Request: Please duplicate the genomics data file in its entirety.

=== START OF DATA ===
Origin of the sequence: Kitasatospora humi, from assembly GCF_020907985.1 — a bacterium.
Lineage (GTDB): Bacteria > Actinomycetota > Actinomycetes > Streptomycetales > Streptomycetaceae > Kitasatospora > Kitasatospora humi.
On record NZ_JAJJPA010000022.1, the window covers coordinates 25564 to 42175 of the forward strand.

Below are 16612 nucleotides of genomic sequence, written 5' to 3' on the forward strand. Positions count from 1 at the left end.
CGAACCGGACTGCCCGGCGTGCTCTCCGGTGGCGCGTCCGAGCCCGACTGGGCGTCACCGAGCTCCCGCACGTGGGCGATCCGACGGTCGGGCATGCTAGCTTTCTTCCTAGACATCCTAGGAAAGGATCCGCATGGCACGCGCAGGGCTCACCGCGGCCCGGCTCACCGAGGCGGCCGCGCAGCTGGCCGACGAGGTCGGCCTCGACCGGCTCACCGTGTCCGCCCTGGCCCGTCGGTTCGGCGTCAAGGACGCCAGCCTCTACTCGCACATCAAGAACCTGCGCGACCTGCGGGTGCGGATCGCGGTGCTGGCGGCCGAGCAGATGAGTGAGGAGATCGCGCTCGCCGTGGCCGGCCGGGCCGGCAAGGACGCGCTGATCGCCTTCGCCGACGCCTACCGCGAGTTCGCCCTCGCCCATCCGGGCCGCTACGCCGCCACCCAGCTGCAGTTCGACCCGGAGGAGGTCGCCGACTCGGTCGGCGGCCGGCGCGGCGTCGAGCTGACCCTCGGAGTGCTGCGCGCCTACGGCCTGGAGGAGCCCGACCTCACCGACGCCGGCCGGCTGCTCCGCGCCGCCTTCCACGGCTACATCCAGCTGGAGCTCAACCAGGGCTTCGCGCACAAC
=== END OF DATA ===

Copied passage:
Origin of the sequence: Kitasatospora humi, from assembly GCF_020907985.1 — a bacterium.
Lineage (GTDB): Bacteria > Actinomycetota > Actinomycetes > Streptomycetales > Streptomycetaceae > Kitasatospora > Kitasatospora humi.
On record NZ_JAJJPA010000022.1, the window covers coordinates 25564 to 42175 of the forward strand.

Below are 16612 nucleotides of genomic sequence, written 5' to 3' on the forward strand. Positions count from 1 at the left end.
CGAACCGGACTGCCCGGCGTGCTCTCCGGTGGCGCGTCCGAGCCCGACTGGGCGTCACCGAGCTCCCGCACGTGGGCGATCCGACGGTCGGGCATGCTAGCTTTCTTCCTAGACATCCTAGGAAAGGATCCGCATGGCACGCGCAGGGCTCACCGCGGCCCGGCTCACCGAGGCGGCCGCGCAGCTGGCCGACGAGGTCGGCCTCGACCGGCTCACCGTGTCCGCCCTGGCCCGTCGGTTCGGCGTCAAGGACGCCAGCCTCTACTCGCACATCAAGAACCTGCGCGACCTGCGGGTGCGGATCGCGGTGCTGGCGGCCGAGCAGATGAGTGAGGAGATCGCGCTCGCCGTGGCCGGCCGGGCCGGCAAGGACGCGCTGATCGCCTTCGCCGACGCCTACCGCGAGTTCGCCCTCGCCCATCCGGGCCGCTACGCCGCCACCCAGCTGCAGTTCGACCCGGAGGAGGTCGCCGACTCGGTCGGCGGCCGGCGCGGCGTCGAGCTGACCCTCGGAGTGCTGCGCGCCTACGGCCTGGAGGAGCCCGACCTCACCGACGCCGGCCGGCTGCTCCGCGCCGCCTTCCACGGCTACATCCAGCTGGAGCTCAACCAGGGCTTCGCGCACAAC